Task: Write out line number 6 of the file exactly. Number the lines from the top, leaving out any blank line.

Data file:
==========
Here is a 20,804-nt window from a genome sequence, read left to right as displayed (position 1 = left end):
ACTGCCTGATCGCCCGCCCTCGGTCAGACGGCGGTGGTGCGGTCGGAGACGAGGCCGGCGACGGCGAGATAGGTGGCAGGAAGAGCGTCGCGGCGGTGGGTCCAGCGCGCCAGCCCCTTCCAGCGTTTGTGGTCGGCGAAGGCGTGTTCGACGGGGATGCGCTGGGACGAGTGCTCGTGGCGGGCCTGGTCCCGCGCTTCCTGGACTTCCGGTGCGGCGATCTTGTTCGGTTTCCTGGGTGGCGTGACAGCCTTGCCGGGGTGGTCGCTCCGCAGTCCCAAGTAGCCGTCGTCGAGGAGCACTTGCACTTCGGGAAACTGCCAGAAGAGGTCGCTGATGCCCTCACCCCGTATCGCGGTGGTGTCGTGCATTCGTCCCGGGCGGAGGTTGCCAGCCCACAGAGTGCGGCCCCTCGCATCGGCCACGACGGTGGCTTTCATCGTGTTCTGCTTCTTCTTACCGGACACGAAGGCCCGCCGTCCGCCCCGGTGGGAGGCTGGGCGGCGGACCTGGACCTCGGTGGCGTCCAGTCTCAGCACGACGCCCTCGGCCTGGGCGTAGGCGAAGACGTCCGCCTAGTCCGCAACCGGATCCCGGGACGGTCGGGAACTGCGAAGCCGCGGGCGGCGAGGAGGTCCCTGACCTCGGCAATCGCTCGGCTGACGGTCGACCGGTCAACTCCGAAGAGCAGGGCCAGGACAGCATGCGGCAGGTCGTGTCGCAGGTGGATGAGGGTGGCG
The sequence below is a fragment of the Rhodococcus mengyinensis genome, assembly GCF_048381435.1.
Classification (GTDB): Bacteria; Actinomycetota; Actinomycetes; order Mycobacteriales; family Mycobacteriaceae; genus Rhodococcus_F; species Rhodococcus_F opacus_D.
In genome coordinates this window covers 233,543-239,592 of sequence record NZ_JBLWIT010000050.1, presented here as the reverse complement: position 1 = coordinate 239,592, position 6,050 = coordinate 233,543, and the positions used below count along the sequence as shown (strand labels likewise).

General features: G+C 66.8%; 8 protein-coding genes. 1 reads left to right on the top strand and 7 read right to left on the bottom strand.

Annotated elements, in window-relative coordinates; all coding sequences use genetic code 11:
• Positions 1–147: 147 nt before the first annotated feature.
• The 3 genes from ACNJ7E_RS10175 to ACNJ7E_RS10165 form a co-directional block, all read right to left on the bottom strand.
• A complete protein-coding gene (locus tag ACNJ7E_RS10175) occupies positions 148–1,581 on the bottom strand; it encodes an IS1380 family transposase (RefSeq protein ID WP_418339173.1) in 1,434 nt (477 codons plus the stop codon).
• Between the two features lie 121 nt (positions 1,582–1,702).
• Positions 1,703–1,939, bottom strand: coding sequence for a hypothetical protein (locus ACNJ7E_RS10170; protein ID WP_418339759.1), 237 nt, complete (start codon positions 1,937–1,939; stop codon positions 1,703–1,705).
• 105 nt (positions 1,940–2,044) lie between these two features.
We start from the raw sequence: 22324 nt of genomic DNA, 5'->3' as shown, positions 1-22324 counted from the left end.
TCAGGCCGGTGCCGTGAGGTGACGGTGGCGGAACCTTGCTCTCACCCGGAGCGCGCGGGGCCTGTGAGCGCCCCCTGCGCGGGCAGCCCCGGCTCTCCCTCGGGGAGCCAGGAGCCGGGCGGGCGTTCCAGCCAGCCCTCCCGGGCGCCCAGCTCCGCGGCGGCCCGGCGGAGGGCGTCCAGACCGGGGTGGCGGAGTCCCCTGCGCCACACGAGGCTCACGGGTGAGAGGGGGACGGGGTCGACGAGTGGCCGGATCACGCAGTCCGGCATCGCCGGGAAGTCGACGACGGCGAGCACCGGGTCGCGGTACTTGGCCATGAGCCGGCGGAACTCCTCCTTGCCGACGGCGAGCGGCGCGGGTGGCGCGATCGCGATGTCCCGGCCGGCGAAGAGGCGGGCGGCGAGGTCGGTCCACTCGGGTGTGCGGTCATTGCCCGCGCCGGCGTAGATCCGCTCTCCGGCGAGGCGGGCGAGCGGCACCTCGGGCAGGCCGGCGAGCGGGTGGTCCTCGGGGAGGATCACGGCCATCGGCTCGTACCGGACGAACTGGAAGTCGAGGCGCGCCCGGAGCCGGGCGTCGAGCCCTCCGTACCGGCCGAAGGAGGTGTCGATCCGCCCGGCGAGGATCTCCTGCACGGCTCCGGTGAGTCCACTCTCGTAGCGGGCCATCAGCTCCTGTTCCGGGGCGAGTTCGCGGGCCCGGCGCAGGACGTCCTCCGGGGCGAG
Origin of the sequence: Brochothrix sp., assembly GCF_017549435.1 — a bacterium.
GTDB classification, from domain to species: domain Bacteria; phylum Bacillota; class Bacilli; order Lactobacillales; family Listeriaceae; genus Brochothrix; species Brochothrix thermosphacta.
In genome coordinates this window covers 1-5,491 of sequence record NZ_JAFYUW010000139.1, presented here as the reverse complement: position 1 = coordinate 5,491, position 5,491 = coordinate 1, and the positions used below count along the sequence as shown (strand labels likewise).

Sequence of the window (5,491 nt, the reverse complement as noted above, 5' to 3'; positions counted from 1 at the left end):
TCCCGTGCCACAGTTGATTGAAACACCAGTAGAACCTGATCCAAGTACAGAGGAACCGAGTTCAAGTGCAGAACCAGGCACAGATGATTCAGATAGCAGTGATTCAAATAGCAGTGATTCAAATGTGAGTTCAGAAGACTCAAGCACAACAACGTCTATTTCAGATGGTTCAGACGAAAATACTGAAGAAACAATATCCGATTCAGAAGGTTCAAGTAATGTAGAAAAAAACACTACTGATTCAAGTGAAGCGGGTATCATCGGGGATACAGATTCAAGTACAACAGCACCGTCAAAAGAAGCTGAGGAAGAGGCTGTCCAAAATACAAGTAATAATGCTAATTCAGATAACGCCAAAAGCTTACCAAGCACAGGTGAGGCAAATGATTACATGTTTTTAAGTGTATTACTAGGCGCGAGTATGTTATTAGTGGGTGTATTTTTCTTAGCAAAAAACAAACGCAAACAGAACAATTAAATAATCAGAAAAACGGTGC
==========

General features: G+C 66.8%; 8 protein-coding genes. 1 reads left to right on the top strand and 7 read right to left on the bottom strand.